• Linux Mint 18.3 'Sylvia' Xfce and KDE editions are available for download
    Linux Mint is killing the KDE version of its operaring system -- a move some people applaud. That's what makes the new 18.3 version -- named "Sylvia" -- so frustrating. It's bizarre to release a new version of an operating system that essentially has no future. But oh well, here we are. After a short beta period, the KDE distro is now available for download -- if you still care. I recommend that KDE loyalists just switch to Kubuntu or Netrunner, but I digress. Despite being the final version of Linux Mint KDE, it is still a great alternative to the consistently disappointing Windows 10. After all, it has been discovered that Microsoft is bundling a bug-ridden password-manager with its operating system without user consent! How can you trust such an OS?! Sigh.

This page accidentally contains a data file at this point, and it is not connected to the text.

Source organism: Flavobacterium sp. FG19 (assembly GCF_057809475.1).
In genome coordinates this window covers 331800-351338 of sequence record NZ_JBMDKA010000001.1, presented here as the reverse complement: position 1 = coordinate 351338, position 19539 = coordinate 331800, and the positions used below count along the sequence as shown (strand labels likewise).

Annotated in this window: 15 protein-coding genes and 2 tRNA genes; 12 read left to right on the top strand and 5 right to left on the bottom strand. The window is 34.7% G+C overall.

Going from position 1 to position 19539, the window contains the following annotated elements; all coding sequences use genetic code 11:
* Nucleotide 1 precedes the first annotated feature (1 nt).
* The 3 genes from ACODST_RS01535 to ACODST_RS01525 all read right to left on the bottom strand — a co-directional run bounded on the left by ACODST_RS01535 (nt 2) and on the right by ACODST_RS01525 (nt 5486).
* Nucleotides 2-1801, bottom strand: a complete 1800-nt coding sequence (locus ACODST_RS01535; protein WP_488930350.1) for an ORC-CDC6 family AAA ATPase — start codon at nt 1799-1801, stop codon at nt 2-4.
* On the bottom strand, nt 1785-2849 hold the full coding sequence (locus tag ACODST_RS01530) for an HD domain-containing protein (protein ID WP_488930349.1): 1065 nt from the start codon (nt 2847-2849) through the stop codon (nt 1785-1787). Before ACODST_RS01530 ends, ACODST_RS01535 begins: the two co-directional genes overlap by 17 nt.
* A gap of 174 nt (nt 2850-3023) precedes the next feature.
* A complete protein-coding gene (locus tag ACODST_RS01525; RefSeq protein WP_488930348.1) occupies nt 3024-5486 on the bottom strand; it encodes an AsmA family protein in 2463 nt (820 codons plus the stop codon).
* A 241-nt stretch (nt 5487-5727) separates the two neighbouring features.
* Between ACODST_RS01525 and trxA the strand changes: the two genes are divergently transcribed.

• Linux Mint 18.3 "Sylvia" KDE and Xfce Editions Officially Released, Download Now
    The Linux Mint team released the final Linux Mint 18.3 "Sylvia" Xfce and Linux Mint 18.3 "Sylvia" KDE editions to download, as well as an upgrade for existing Linux Mint 18.2 "Sonya" users. Previously in beta, the Linux Mint 18.3 "Sylvia" KDE and Xfce editions are now officially released and ready for production use. Just like the Cinnamon and MATE flavors, they are based on Canonical's long-term supported Ubuntu 16.04 LTS (Xenial Xerus) operating system and use the Linux 4.10 kernel by default for new installations.

GNU: Glibc, GIMP, GCC

  • Glibc 2.27 Lands Yet More Performance Optimizations